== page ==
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With campus in its prettiest of palettes, spring is the ideal time to take a walk around TCU. Phil Hartman can be your guide, thanks to the recent publication of Walking TCU: A Historic Perspective, the second edition, in honor of TCU’s Sesquicentennial.

Hartman and Swaim
Phil Hartman and Joan Swaim

The original Walking TCU by Joan Hewatt Swaim, former TCU reference librarian with family ties to the university, was published in 1992 and gives an account of the university’s history and the people who shaped it. The book’s focus was on the buildings and other campus structures – and one of Hartman’s favorites.

“Ƶ 10 years ago I thought it would be good to update the book, given how many new structures had been built since it was first published,” said the emeritus dean and professor in the TCU College of Science & Engineering. “Walking TCU today is a very different walk.”

Writing a book was a first for Hartman, but a great work-retirement transition. He served as dean of the College of Science & Engineering from 2012 until his 2021 retirement.

“TCU has stunning grounds and is gorgeous,” Hartman said, noting its pedestrian friendly walkways, the sculptures, memorials and green space that abound. “I’m not a trained historian or architect, but I spent more than 40 years on this campus and love it and the people.”

As a fan of campus architecture, Hartman calls the university’s physical transformation in the past 20-plus years its Golden Era, crediting much of that to Chancellor Victor J. Boschini, Jr.

“The campus has been physically transformed during his tenure as chancellor, a transformation that includes not only substantive upgrades to literally every building on campus but also the construction of 57 new buildings, including 20 residence halls (counting Worth Hills Village),” Hartman writes.

To bring Walking TCU up to date, Hartman reconnected with Swaim, who offered suggestions as he added post-1992 descriptions for existing buildings that have been renovated. He spent hours in the library combing through past issues of the Skiff and TCU Magazine as well as interviewing numerous TCU staff who provided their expertise and feedback.

Hartman’s version adds two chapters on TCU’s early days, first in Thorp Spring, and then Waco, plus a “Frog Bites” section of interesting factoids, like the number of bricks that went into the 2010 makeover of Amon G. Carter Stadium (791,520).

Then, with colorful maps illustrating various quadrants of the campus, Hartman’s tour starts at the Dee J. Kelly Alumni & Visitors Center and the Campus Commons, providing an overview of what visitors will see in the buildings and how they were integrated into surrounding environs.

Donors who made the buildings possible are recognized, as are trustees and other TCU leaders whose portraits grace hallways. Their histories as well as history of the property are noted. For example, the Campus Commons space is situated on land that, before it was a student union, operated a dairy that supplied milk to the school’s boarding facility. (It ceased operating before 1930.)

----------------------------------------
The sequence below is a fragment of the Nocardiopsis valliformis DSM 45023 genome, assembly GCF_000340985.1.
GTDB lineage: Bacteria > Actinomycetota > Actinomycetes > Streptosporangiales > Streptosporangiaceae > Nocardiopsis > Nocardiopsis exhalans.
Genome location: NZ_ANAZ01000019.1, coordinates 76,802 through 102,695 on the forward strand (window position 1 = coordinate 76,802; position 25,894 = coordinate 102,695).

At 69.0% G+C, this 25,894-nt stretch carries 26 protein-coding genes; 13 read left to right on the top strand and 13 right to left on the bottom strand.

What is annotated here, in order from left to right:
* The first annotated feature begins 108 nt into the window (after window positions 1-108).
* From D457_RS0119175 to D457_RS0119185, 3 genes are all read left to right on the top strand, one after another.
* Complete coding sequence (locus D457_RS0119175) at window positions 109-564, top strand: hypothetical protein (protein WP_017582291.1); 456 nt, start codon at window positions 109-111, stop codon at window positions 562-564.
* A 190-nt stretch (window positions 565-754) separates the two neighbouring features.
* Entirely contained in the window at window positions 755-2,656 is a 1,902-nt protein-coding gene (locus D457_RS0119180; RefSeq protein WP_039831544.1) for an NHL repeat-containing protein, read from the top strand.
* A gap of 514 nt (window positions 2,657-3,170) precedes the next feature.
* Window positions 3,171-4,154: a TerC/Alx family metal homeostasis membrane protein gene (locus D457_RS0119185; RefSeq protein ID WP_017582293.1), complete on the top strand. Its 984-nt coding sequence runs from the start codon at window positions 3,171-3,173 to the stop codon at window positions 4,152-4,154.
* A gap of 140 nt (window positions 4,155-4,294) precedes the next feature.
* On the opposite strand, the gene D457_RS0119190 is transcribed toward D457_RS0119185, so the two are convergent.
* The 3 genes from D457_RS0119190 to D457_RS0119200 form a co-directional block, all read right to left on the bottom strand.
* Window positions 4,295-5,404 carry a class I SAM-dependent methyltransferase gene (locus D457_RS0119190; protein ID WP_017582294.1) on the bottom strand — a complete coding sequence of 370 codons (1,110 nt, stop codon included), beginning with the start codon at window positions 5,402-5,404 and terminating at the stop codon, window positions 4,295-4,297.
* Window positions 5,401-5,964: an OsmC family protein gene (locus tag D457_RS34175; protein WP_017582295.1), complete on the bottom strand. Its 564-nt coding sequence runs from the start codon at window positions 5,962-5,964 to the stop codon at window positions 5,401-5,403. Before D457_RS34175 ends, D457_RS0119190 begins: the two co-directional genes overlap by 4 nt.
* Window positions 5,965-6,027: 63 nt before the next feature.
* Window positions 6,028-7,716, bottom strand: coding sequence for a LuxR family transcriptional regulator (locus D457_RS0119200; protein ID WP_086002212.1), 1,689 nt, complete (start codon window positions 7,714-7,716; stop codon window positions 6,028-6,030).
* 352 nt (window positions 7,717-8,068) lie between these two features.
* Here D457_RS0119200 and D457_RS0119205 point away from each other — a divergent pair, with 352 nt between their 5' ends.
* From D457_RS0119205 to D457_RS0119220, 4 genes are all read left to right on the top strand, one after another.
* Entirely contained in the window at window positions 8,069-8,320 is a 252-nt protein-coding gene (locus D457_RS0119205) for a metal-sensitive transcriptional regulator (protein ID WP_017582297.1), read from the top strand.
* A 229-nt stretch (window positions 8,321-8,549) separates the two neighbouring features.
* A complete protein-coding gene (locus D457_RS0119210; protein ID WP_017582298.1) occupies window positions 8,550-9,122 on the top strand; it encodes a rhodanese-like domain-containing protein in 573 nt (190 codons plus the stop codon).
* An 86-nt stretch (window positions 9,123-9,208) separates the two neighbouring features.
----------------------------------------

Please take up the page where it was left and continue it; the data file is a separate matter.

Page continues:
Next, the tour takes readers to what was the original Fort Worth campus and some of its oldest buildings. From here, the south side of the west campus is explored, followed by a look at the TCU buildings along Berry Street and University Drive, with a nod to nearby shops and restaurants that have come and gone.

Crossing University Drive to East Campus, the next chapter is the book’s longest, given this portion of campus has more academic buildings, the Mary Couts Burnett Library and Robert Carr Chapel. The remaining chapters cover the north side of West Campus, athletic complexes, Worth Hills and a collection of what Hartman labeled “miscellany.”

Throughout the book are black and white and color photos culled from the library archives as well as Marketing & Communication’s digital files.

“It was not an insignificant feat to parse through those,” Hartman said, noting that when photos weren’t available, several local photographers filled the gap.

In the foreward of Walking TCU, Boschini notes: “TCU has come so far. Never could the founders and early TCU leaders predict the expansive campus of today. As we salute the past and toast the future, I hope we will all acknowledge the people and recount the many bold steps taken to reach this remarkable high point in TCU’s history. I also salute those scholars who contributed to this excellent updated version of Walking TCU.”

The hardback is available through and in limited quantities at the TCU Campus Store. 

Learn about other 150th commemorative books including Images and Stories of TCU's First 100 Years 1873-1973 A History to Remember: TCU in Purple, White, and Black, A Remarkable Story to Tell and A Hope of Wisdom.

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